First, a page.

Autumn trend? Leaf extracts used as food colourants and nutraceuticals

By David Burrows

- Last updated on GMT

Food colours, preservatives and nutritional ingredients. Finnish researchers have found plenty of value in fallen leaves. ©iStock/teksomolika
Food colours, preservatives and nutritional ingredients. Finnish researchers have found plenty of value in fallen leaves. ©iStock/teksomolika

Related tags Nutrition

Researchers have developed a process allowing them to extract compounds from fallen leaves that could offer potential as natural colourants. 

The leaf-processing technology, developed at VTT Technical Research Centre in Finland, remains a closely guarded secret. 

However, pilots already underway to extract commercially useful compounds from leaves that otherwise would be composted, burned or landfilled. 

Autumn leaves contain a range of interesting substances, such as pigments, carbohydrates, proteins and even compounds that inhibit the growth of harmful bacteria.

Some of these can be extracted and, subject to the necessary approvals, could be suitable for use in foods, preservatives and nutritional supplements, the VTT team claimed.

Nature’s colour 

Autumn leaves derive their colour from orange and yellow carotenoids and red anthocyanins. These may not always be bright but they do look natural, VTT senior scientist Liisa Nohynek told FoodNavigator.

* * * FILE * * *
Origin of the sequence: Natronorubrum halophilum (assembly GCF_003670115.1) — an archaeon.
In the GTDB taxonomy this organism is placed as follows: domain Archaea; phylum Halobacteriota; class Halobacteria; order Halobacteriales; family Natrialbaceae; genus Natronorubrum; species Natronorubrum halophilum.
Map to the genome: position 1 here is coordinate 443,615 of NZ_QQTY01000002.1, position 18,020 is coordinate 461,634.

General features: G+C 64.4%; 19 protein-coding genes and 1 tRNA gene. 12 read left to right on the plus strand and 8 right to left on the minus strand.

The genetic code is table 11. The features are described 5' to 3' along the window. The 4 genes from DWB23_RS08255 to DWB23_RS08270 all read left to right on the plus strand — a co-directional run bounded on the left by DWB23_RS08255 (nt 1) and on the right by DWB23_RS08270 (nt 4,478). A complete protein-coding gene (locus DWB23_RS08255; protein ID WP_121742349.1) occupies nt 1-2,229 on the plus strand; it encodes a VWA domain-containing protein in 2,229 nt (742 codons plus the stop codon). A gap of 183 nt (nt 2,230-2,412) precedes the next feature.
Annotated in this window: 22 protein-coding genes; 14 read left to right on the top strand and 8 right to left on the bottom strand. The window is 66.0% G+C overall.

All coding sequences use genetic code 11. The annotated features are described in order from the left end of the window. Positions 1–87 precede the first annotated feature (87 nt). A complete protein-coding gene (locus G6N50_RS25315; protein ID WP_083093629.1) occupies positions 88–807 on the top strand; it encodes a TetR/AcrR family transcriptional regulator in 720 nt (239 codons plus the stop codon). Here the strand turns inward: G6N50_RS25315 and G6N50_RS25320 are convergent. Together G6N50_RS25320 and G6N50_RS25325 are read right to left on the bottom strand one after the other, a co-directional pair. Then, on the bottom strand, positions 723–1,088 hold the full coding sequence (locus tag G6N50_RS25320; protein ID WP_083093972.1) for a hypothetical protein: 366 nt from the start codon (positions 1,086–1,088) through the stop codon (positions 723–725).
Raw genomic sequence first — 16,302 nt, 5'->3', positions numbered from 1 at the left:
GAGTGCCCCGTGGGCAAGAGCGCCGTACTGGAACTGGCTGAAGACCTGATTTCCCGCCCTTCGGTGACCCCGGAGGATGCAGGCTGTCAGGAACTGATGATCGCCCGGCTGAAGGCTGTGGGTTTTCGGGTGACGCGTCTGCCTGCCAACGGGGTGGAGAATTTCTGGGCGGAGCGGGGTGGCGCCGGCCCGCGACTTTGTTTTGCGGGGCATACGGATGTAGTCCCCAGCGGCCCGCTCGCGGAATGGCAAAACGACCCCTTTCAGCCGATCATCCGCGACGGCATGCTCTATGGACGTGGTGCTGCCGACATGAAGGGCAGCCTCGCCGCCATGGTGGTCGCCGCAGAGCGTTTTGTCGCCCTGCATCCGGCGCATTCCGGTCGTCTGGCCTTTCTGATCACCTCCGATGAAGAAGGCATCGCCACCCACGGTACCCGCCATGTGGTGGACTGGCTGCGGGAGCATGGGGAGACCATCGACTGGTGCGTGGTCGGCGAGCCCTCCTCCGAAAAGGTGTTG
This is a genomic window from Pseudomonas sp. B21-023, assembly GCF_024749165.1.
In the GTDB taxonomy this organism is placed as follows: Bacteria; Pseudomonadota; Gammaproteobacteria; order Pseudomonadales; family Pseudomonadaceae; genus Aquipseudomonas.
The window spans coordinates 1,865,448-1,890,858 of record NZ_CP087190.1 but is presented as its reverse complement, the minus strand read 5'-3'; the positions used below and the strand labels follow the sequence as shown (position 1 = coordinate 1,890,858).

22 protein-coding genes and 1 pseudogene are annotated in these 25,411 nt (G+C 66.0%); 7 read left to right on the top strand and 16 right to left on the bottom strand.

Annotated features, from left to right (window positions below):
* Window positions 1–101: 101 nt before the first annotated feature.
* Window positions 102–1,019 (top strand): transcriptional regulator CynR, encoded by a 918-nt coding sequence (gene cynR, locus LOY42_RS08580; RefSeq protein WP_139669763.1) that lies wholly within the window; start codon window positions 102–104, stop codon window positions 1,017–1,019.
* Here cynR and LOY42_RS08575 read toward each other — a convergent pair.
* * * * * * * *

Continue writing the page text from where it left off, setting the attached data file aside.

Given the trend towards more natural products, there’s definitely value in investigating further, she said. 

In addition to the pigments, they also found other beneficial compounds in the leaves they’ve swept up, including lutein, beta-carotene and anthocyanin.

There may therefore be other interesting applications. VTT is investigating compounds that could be used to improve the nutritional properties of the edible plant cells they are developing. 

The carbohydrates from the extraction residue could also be used to produce protein-rich feed for livestock and protein supplements for people. 

“In laboratory experiments we discovered several, promising alternative ways of utilising leaves,”​ Nohynek said.

“Piloting assays are under way, in which we are examining how our methods work in practice and what quantities of valuable compounds can be extracted from the leaves.” ​ 

The chemical composition of the leaves varies from one tree species to the next, which will allow the researchers to hone in on certain leaves and produce “well-defined compounds”​ suitable for new products. This could also make the technique more commercially viable. 

Given that leaves haven’t been used for food before, the leaf pigments would be considered a novel food.

This means they are likely to be subject to testing under the EU’s Novel Foods Regulation.

Nohynek conceded that it will be “some time”​ before the necessary tests are complete and the pigments are accepted for human consumption.

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